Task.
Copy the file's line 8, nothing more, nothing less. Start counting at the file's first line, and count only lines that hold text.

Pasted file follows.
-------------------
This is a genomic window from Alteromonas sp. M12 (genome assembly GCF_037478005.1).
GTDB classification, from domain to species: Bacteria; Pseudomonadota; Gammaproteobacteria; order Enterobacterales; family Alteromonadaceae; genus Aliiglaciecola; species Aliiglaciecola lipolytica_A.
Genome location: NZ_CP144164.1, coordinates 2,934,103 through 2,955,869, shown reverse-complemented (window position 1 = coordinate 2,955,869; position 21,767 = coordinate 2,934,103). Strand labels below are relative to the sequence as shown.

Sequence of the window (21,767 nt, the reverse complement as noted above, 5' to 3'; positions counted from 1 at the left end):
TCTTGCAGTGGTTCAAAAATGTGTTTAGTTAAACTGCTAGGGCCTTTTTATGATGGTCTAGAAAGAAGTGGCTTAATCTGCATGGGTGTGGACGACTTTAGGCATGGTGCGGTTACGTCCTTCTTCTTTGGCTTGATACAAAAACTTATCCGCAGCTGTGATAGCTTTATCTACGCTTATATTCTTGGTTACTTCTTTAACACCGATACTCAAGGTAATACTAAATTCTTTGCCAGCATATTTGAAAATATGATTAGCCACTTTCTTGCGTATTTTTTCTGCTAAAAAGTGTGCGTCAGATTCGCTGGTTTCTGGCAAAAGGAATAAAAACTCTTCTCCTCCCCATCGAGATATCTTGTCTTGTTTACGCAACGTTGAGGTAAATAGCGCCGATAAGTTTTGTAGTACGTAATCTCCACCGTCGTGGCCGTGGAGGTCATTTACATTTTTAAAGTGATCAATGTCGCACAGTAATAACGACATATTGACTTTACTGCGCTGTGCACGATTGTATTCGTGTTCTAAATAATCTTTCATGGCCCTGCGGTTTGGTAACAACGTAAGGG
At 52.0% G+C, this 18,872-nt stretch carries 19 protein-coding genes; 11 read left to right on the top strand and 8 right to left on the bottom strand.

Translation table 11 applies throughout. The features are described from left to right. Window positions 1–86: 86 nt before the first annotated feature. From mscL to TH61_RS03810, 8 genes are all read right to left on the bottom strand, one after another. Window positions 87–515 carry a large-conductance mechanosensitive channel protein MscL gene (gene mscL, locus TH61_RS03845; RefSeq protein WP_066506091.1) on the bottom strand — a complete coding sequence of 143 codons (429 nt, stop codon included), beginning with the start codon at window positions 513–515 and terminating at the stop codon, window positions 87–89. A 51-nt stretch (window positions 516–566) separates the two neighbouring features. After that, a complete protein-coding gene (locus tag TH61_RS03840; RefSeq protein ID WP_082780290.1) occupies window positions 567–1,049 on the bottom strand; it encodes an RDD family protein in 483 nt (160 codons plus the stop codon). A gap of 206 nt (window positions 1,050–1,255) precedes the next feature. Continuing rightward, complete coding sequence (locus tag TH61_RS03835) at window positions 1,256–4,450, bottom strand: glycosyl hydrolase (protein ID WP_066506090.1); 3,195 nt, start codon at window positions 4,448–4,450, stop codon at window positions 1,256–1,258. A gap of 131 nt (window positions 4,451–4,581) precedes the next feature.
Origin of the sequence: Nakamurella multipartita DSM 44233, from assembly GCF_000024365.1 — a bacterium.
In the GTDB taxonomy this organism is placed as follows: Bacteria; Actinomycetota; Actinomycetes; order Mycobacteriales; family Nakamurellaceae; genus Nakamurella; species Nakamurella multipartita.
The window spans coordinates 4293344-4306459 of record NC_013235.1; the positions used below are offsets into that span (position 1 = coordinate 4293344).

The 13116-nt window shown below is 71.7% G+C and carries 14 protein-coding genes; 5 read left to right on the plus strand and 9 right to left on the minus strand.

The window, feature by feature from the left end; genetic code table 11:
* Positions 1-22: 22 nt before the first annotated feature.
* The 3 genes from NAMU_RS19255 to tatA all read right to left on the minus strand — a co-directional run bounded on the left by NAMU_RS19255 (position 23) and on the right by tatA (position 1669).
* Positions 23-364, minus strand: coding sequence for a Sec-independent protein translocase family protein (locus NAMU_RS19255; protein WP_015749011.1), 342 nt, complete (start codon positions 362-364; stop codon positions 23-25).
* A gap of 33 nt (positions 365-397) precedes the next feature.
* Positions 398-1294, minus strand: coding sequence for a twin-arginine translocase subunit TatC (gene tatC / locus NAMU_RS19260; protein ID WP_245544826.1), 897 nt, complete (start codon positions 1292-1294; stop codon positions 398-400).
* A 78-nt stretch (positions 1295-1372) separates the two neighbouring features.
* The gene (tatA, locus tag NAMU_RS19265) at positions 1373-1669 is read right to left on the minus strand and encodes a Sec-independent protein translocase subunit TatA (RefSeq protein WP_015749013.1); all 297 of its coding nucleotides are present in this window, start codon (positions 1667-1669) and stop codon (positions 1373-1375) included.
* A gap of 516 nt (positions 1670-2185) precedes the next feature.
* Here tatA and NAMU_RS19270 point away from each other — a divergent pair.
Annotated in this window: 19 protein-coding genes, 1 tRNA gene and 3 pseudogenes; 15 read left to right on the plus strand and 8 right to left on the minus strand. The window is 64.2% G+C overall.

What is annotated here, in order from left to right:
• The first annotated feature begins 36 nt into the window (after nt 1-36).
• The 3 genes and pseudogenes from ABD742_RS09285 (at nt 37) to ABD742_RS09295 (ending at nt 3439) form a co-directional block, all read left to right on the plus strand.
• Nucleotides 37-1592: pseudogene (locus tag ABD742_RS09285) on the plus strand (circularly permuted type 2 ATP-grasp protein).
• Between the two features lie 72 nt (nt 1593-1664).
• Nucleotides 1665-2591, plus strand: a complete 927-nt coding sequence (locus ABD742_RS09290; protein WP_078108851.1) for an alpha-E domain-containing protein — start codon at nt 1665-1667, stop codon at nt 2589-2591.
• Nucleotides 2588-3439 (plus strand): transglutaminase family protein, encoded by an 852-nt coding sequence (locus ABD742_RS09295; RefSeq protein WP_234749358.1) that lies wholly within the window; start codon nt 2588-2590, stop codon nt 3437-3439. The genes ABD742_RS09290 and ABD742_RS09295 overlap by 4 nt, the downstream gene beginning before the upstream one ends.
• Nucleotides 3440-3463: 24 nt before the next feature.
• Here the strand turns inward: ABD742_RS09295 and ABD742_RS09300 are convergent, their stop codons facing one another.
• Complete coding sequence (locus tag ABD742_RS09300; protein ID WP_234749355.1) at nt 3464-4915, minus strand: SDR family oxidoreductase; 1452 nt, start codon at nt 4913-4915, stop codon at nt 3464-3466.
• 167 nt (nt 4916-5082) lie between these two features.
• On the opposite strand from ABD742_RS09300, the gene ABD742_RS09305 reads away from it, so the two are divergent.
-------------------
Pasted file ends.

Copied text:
Origin of the sequence: Nakamurella multipartita DSM 44233, from assembly GCF_000024365.1 — a bacterium.